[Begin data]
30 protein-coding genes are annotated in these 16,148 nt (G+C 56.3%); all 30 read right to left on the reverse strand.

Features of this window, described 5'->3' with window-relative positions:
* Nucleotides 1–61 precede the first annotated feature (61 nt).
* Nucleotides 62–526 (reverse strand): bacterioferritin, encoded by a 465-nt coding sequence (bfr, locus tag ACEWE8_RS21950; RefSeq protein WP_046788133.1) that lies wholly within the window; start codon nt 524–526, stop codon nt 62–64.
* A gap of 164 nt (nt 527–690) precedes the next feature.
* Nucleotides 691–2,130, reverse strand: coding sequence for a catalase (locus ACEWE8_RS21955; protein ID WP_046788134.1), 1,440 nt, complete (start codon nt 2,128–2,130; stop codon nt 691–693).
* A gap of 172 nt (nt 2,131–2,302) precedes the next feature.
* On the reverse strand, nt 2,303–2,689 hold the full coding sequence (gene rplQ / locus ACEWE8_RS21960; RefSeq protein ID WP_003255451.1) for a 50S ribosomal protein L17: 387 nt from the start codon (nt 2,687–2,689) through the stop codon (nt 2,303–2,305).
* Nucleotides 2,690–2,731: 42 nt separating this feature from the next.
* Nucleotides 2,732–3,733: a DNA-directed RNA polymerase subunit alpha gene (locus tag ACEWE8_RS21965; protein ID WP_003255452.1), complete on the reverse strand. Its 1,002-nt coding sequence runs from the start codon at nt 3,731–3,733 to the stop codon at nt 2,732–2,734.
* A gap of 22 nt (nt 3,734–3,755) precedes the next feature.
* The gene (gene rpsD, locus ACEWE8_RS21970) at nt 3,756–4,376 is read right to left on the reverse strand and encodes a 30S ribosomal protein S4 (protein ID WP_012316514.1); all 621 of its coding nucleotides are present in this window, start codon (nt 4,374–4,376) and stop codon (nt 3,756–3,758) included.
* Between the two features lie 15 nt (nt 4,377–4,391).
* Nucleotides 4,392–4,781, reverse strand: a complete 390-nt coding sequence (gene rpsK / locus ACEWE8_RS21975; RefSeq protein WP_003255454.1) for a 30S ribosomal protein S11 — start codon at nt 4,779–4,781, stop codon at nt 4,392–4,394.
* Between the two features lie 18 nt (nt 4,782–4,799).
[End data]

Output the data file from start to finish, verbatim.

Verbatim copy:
30 protein-coding genes are annotated in these 16,148 nt (G+C 56.3%); all 30 read right to left on the reverse strand.

Features of this window, described 5'->3' with window-relative positions:
* Nucleotides 1–61 precede the first annotated feature (61 nt).
* Nucleotides 62–526 (reverse strand): bacterioferritin, encoded by a 465-nt coding sequence (bfr, locus tag ACEWE8_RS21950; RefSeq protein WP_046788133.1) that lies wholly within the window; start codon nt 524–526, stop codon nt 62–64.
* A gap of 164 nt (nt 527–690) precedes the next feature.
* Nucleotides 691–2,130, reverse strand: coding sequence for a catalase (locus ACEWE8_RS21955; protein ID WP_046788134.1), 1,440 nt, complete (start codon nt 2,128–2,130; stop codon nt 691–693).
* A gap of 172 nt (nt 2,131–2,302) precedes the next feature.
* On the reverse strand, nt 2,303–2,689 hold the full coding sequence (gene rplQ / locus ACEWE8_RS21960; RefSeq protein ID WP_003255451.1) for a 50S ribosomal protein L17: 387 nt from the start codon (nt 2,687–2,689) through the stop codon (nt 2,303–2,305).
* Nucleotides 2,690–2,731: 42 nt separating this feature from the next.
* Nucleotides 2,732–3,733: a DNA-directed RNA polymerase subunit alpha gene (locus tag ACEWE8_RS21965; protein ID WP_003255452.1), complete on the reverse strand. Its 1,002-nt coding sequence runs from the start codon at nt 3,731–3,733 to the stop codon at nt 2,732–2,734.
* A gap of 22 nt (nt 3,734–3,755) precedes the next feature.
* The gene (gene rpsD, locus ACEWE8_RS21970) at nt 3,756–4,376 is read right to left on the reverse strand and encodes a 30S ribosomal protein S4 (protein ID WP_012316514.1); all 621 of its coding nucleotides are present in this window, start codon (nt 4,374–4,376) and stop codon (nt 3,756–3,758) included.
* Between the two features lie 15 nt (nt 4,377–4,391).
* Nucleotides 4,392–4,781, reverse strand: a complete 390-nt coding sequence (gene rpsK / locus ACEWE8_RS21975; RefSeq protein WP_003255454.1) for a 30S ribosomal protein S11 — start codon at nt 4,779–4,781, stop codon at nt 4,392–4,394.
* Between the two features lie 18 nt (nt 4,782–4,799).